1993 Mumbai blasts case: SC grants six weeks to CBI
The Supreme Court on Wednesday granted six weeks more to CBI and others to file their responses on the plea of Yakub Abdul Razak Memon, lone death row convict in the 1993 Mumbai serial blasts case, seeking review of death penalty awarded to him.
New Delhi: The Supreme Court on Wednesday granted six weeks more to CBI and others to file their responses on the plea of Yakub Abdul Razak Memon, lone death row convict in the 1993 Mumbai serial blasts case, seeking review of death penalty awarded to him.
The court, which had earlier stayed the execution of Memon's capital punishment, posted the matter for hearing on March 11.
A three-judge bench, headed by Justice AR Dave, is giving an open hearing to the matter.
The counsel appearing for Memon had argued before the bench, which also comprised justices J Chelameswar and Kurian Joseph, that neither the trial court, nor the apex court gave special reasons for sending him to gallows.
"My entire conviction is based on retracted confessions of several co-accused," his lawyer had said, adding, "the judgement under review does not talk about the fact and evidence that I took part in any terrorist activities".
When the court had issued notice to CBI and Maharashtra government, the lawyer had also alleged that Memon was convicted and sentenced to death by the special TADA court, even before the entire judgement was delivered. Hence, his conviction was not valid.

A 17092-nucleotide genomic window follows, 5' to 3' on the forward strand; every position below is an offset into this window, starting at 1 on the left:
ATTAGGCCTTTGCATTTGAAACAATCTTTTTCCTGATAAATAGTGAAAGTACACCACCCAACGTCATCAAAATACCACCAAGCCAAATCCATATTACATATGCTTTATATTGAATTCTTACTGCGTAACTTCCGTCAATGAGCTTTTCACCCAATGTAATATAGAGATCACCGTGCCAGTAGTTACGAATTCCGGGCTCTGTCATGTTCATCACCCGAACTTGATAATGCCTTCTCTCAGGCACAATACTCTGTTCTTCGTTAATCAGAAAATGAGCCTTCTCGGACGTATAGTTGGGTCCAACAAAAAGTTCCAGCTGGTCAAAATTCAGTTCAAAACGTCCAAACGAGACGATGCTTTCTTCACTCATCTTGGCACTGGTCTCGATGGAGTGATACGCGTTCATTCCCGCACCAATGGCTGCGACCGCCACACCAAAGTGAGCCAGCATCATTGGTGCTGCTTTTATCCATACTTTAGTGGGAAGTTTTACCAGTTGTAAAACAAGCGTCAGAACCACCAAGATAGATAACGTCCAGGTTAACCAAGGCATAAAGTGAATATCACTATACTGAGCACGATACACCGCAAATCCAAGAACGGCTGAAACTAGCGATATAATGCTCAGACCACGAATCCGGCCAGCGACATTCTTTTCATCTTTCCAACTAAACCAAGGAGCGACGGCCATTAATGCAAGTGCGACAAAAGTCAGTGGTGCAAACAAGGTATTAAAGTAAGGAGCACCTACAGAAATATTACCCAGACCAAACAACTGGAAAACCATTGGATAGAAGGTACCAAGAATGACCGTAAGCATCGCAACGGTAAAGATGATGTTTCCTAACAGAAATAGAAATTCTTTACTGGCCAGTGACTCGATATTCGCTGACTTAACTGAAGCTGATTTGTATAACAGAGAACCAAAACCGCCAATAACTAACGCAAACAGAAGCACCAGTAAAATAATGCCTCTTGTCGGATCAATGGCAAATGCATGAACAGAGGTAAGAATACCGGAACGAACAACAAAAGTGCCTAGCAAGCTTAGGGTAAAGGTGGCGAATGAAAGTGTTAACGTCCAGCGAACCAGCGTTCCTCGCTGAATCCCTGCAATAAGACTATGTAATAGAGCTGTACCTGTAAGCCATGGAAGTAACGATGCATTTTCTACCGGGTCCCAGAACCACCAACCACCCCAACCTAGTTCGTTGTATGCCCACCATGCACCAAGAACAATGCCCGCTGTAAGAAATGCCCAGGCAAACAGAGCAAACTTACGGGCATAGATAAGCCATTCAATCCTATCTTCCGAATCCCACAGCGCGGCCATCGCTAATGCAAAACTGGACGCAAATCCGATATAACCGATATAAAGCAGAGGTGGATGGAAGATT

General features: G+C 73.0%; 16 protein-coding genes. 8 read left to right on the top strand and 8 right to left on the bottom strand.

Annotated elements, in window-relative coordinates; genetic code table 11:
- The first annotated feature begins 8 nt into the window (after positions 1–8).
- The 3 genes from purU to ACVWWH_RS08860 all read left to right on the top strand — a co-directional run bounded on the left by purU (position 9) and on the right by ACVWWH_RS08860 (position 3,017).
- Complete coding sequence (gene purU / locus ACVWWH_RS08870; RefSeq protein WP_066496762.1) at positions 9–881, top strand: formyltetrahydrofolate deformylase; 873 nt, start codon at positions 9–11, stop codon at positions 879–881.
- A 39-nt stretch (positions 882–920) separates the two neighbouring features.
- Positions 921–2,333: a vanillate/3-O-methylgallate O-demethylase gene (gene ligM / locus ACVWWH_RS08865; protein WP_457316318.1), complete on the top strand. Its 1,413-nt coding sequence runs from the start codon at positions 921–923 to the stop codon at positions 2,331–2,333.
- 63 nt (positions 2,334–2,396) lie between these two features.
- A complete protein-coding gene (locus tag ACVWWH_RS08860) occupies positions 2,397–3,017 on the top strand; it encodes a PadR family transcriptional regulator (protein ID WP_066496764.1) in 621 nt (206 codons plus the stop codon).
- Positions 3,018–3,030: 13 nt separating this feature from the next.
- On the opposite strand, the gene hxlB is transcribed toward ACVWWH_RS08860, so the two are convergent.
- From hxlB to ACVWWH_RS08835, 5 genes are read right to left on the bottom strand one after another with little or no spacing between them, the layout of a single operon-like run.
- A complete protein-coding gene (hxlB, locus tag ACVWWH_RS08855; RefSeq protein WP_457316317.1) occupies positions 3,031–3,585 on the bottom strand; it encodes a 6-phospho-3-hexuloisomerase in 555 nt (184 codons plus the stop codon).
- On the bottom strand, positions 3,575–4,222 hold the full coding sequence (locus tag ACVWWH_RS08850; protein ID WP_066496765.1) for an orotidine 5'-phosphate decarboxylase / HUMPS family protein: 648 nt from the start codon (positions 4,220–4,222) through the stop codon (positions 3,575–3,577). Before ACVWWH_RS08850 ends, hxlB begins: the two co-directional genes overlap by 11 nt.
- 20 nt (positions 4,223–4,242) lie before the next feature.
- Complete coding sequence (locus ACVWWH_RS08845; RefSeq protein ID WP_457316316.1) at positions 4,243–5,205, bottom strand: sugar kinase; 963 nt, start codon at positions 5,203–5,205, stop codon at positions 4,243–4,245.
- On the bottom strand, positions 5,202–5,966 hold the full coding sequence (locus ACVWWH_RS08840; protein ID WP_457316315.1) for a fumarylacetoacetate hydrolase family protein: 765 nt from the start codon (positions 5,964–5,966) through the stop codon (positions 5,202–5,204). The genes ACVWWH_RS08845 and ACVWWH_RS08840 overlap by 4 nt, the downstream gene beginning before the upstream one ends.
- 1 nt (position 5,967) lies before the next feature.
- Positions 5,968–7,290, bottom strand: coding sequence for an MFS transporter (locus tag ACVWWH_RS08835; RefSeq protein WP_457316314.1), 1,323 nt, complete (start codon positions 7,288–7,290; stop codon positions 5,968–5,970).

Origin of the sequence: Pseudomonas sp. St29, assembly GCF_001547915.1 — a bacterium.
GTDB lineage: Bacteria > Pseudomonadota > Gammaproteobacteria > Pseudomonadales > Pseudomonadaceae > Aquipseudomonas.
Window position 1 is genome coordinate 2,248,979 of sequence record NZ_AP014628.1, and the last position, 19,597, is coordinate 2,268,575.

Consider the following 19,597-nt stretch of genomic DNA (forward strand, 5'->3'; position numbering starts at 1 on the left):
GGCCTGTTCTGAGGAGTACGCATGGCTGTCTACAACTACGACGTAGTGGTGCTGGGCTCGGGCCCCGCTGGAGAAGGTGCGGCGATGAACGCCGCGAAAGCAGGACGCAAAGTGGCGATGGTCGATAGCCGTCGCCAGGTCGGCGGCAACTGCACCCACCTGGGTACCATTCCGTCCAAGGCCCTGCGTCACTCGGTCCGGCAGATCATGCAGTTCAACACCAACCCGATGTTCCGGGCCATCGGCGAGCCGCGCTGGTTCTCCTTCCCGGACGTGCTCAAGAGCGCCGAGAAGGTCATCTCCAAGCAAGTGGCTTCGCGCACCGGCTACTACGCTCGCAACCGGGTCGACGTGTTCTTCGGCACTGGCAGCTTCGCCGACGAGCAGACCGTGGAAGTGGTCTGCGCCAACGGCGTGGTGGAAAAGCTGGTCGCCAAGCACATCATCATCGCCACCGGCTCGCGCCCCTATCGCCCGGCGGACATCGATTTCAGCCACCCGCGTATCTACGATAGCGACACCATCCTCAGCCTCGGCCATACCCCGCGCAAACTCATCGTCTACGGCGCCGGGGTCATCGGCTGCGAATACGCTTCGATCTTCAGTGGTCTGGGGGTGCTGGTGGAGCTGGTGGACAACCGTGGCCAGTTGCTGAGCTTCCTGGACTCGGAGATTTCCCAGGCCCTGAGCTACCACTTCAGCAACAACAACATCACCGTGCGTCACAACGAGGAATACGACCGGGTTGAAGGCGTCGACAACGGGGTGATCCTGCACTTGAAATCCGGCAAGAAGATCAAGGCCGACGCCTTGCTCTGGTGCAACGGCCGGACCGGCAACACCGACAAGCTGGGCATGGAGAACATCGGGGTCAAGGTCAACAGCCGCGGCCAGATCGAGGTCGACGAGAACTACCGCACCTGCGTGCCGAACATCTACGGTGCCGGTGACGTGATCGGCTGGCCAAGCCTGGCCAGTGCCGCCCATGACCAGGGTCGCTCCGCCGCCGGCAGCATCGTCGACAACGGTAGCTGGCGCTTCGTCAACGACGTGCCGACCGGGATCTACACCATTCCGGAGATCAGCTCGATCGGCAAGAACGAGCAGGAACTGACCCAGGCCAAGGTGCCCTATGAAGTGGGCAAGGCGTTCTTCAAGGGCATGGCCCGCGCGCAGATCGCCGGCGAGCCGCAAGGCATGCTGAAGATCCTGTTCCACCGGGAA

Earlier, the review petitions used to be decided in chambers, but later, the apex court had ruled that such pleas, if directed against the imposition of death penalty, would be heard in open court.
The apex court had, on September 26 last, sought response from Maharashtra government and others on Memon's plea that his review petition against the death penalty be heard in open court. It had also stayed Memon's execution.
A constitution bench of the apex court had on June 2 held that years spent behind bars during prolonged judicial proceedings cannot be a ground for converting death sentence to life imprisonment and review plea of condemned prisoners must be given an open court hearing.
Taking a cue from the judgement by the constitution bench, Memon had said in his plea that according to the verdict, his review plea should be heard in an open court.
Memon is the third death row convict, after Nithari rapist-cum-serial killer Surinder Koli, who had approached the apex court seeking hearing of their respective review pleas in an open court.